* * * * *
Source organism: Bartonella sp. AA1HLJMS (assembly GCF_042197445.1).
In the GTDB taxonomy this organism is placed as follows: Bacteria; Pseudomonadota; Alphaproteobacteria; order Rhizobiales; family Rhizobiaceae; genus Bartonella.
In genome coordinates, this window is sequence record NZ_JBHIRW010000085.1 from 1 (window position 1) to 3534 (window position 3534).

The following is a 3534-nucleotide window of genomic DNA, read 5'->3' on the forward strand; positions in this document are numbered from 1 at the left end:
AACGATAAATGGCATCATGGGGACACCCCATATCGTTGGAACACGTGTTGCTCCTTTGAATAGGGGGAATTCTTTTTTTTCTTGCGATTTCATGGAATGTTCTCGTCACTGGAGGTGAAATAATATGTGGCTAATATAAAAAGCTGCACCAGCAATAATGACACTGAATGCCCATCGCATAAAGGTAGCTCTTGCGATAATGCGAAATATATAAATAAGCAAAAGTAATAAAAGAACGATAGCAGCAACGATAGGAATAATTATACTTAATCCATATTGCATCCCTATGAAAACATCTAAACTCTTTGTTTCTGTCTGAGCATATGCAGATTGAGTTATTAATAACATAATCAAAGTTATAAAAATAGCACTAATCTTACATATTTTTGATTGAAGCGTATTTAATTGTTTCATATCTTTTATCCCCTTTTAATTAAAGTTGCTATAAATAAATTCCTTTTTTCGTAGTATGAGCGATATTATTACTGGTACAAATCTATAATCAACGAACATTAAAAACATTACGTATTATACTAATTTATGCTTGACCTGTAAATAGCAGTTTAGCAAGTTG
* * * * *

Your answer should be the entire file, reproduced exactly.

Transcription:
Source organism: Bartonella sp. AA1HLJMS (assembly GCF_042197445.1).
In the GTDB taxonomy this organism is placed as follows: Bacteria; Pseudomonadota; Alphaproteobacteria; order Rhizobiales; family Rhizobiaceae; genus Bartonella.
In genome coordinates, this window is sequence record NZ_JBHIRW010000085.1 from 1 (window position 1) to 3534 (window position 3534).

The following is a 3534-nucleotide window of genomic DNA, read 5'->3' on the forward strand; positions in this document are numbered from 1 at the left end:
AACGATAAATGGCATCATGGGGACACCCCATATCGTTGGAACACGTGTTGCTCCTTTGAATAGGGGGAATTCTTTTTTTTCTTGCGATTTCATGGAATGTTCTCGTCACTGGAGGTGAAATAATATGTGGCTAATATAAAAAGCTGCACCAGCAATAATGACACTGAATGCCCATCGCATAAAGGTAGCTCTTGCGATAATGCGAAATATATAAATAAGCAAAAGTAATAAAAGAACGATAGCAGCAACGATAGGAATAATTATACTTAATCCATATTGCATCCCTATGAAAACATCTAAACTCTTTGTTTCTGTCTGAGCATATGCAGATTGAGTTATTAATAACATAATCAAAGTTATAAAAATAGCACTAATCTTACATATTTTTGATTGAAGCGTATTTAATTGTTTCATATCTTTTATCCCCTTTTAATTAAAGTTGCTATAAATAAATTCCTTTTTTCGTAGTATGAGCGATATTATTACTGGTACAAATCTATAATCAACGAACATTAAAAACATTACGTATTATACTAATTTATGCTTGACCTGTAAATAGCAGTTTAGCAAGTTG